Pluripotent Stem Cells 101

Turning Pluripotent Stem Cells into Treatments

If reliable techniques can be developed, pluripotent stem cells could someday allow doctors to create customized, rejection-proof transplants to patch a scarred heart, reawaken damaged nerves or reboot an immune system incapable of fighting infection.

Doctors would first obtain pluripotent stem cells that match the patient genetically through genetic reprogramming, nuclear transfer, or parthenogenesis (see below).

There would then be four critical steps:

  • Grow the pluripotent stem cells in culture to create a large quantity of stable, healthy cells.
  • Repair faulty genes. This step would be needed if the cells carry a genetic disorder, such as sickle cell anemia.
  • Turn the stem cells into a specific cell type or tissue. Once a stable, genetically healthy line of pluripotent cells is established, they must be coaxed into creating specialized types of cells. This process is called differentiation. In nature, it happens through a complex mix of physical and chemical signals, and researchers are learning how to copy these signals in the laboratory.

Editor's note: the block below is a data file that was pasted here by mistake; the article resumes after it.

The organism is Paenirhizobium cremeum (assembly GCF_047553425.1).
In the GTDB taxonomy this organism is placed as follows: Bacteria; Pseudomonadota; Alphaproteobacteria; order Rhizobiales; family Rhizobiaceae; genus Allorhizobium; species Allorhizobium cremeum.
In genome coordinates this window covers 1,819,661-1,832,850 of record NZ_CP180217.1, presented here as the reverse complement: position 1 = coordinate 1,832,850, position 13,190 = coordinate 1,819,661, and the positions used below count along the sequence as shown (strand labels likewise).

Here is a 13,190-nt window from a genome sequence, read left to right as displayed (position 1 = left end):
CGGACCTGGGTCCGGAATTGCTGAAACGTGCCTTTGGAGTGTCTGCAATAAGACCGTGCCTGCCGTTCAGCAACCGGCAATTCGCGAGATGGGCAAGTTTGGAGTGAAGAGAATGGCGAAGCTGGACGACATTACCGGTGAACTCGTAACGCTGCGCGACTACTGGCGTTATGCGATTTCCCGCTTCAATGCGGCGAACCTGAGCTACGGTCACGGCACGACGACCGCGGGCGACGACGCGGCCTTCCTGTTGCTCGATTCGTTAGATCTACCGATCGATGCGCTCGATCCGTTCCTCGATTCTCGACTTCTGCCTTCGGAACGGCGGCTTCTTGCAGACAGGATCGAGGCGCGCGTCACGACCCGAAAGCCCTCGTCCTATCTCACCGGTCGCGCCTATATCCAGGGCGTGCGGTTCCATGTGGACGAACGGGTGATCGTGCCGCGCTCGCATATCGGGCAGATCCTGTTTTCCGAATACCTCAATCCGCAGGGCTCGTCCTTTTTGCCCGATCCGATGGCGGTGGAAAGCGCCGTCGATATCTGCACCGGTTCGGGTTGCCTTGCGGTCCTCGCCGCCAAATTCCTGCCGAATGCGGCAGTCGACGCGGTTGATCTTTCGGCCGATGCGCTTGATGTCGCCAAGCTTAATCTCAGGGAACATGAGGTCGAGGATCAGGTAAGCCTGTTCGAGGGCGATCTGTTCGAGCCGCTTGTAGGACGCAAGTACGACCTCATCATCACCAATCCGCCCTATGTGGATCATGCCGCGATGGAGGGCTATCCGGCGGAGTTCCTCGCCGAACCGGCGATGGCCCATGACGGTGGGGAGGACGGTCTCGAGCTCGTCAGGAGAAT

• Transplant the cells or tissue to the diseased/damaged organ or tissue. The cells will need to reach the right part of the body, take hold, and begin to function. Scientists know how to deliver blood stem cells—through bone marrow transplant, for example—but they still need to develop effective delivery methods for other cell types.

Getting the pluripotent stem cells:
Right now, it’s not clear what will ultimately be the source of pluripotent stem cells used to create treatments, because none of the techniques currently being studied have yet moved into the clinic. The cells can be made in one of several ways:

  • Nuclear transfer—using a patient’s skin cell, transferred into an egg (possibly the patient’s own, or that of an egg donor)
  • Genetic reprogramming—transforming a skin cell, blood cell or other cell from the patient into a pluripotent stem cell
  • Parthenogenesis—using unfertilized eggs. A woman might be able to donate her own eggs to create stem cells that match her genetically, or draw on master banks of stem cells made from eggs (see Off-the-shelf stem cells?).

For more on these techniques, click on the link at right, How do we get pluripotent stem cells?

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